This week’s poem uses the speaker’s regular crossword habit to explore how the mind works and how much words matter. What I enjoy most here is how the poet, Sally Bliumis-Dunn, who lives in Harpswell with her family, makes us go on the same journey in the poem, searching for the right word, that one goes on when doing a crossword puzzle.

There are also some nice sound effects at work here. The effects are called assonance, consonance and alliteration, if you care to know the terms, but all you really need to know is that there’s repeated consonant and vowel sounds that riff off each other and please our mouths and ears when we read the poem. That chiming begins in the first sentence: “…promise order / in the morning mess / of mulling over // the latest political morass….”


By Sally Bliumis-Dunn

The white and black squares

promise order

in the morning mess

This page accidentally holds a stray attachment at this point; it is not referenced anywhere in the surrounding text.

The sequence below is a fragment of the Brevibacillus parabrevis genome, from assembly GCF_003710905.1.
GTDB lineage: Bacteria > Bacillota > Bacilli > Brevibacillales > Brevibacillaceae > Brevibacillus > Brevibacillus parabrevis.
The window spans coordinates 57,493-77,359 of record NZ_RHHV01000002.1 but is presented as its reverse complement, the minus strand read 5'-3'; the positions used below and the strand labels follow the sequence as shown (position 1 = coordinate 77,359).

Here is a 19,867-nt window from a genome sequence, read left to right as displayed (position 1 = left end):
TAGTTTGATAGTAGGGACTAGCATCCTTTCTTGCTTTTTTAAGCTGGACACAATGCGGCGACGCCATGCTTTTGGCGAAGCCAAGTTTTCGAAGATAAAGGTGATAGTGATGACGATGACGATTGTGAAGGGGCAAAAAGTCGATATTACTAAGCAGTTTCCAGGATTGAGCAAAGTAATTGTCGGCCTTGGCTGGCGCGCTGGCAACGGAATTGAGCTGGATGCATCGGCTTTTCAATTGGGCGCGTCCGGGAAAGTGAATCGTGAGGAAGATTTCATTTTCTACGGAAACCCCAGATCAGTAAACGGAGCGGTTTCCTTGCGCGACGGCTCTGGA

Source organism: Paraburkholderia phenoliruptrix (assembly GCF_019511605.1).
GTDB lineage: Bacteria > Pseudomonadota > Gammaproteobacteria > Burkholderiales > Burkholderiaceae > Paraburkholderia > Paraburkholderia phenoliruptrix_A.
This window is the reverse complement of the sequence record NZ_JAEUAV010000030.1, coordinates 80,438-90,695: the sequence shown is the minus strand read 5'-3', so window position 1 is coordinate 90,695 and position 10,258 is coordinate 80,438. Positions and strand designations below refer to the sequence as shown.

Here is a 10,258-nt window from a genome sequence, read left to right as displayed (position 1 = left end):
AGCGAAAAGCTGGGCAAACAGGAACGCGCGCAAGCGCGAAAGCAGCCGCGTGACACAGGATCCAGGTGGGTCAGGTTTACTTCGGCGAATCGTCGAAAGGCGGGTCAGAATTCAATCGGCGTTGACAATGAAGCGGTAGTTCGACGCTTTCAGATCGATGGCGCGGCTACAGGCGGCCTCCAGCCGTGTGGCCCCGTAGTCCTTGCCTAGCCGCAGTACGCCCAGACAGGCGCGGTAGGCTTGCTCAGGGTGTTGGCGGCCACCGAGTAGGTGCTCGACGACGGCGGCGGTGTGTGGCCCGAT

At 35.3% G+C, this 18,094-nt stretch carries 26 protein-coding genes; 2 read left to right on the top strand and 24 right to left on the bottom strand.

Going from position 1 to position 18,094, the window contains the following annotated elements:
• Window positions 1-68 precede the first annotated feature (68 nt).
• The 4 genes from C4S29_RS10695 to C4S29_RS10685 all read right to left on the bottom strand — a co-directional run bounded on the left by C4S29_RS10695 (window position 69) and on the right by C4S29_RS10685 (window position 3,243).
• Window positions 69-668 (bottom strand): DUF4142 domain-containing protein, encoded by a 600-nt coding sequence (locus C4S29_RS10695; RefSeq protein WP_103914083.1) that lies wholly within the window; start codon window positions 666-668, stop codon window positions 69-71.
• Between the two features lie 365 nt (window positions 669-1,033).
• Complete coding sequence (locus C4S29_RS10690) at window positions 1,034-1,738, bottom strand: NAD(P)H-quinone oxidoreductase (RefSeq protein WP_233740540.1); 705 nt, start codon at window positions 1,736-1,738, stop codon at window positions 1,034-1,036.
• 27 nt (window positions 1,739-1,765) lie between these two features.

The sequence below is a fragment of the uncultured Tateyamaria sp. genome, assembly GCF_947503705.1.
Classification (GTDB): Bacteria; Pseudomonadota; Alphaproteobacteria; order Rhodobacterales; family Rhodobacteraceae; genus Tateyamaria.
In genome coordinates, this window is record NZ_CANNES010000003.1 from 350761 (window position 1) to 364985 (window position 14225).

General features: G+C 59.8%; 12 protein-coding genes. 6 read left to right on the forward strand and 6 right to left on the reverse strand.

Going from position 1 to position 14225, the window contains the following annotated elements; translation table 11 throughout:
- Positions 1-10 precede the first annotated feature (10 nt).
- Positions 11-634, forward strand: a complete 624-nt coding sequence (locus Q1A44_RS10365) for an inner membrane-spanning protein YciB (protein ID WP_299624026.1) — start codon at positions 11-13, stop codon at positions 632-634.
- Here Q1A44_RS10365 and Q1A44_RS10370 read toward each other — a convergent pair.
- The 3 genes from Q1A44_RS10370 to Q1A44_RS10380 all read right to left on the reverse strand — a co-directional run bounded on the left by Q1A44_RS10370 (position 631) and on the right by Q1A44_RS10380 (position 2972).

of mulling over

the latest political morass,

what’s on sale at Kohl’s,

the book review.

Each letter, shared,

which lifts away

some sheen of loneliness I

can’t quite explain.

This week, “arsenic” and “forsythia”

are joined by their i’s

like long-estranged cousins.

And when they ask

for the French equivalent of sky,

I’m back on a wooden chair

in Madame Baumlin’s

eighth- grade class, passing

a note to David, having

no idea, as my hand grazes his,

that he will drown sailing

that next summer.

I like doing the crossword

with my husband –

Source of support,

three letters.

I’m the one who guesses it,

glad he doesn’t think

of “bra” in this way.

The puzzle rests

on the counter all week.

I like coming back,

looking at the same clue

I found insolvable

the day before, my mind

often a mystery to me,

turning corners when I sleep

or am upstairs folding clothes.

They get added to pounds.

Yesterday I thought

it had to do with money or meat;

now I can see the chain-link fence

at the local animal shelter.

Of course. “Strays”.

Gibson Fay-LeBlanc is Portland’s poet laureate. This column is produced in collaboration with the Maine Writers & Publishers Alliance. Poem copyright © 2010 Sally Bliumis-Dunn. It appeared in “Second Skin” published by Wind Publications in 2010 and appears here by permission of the author.

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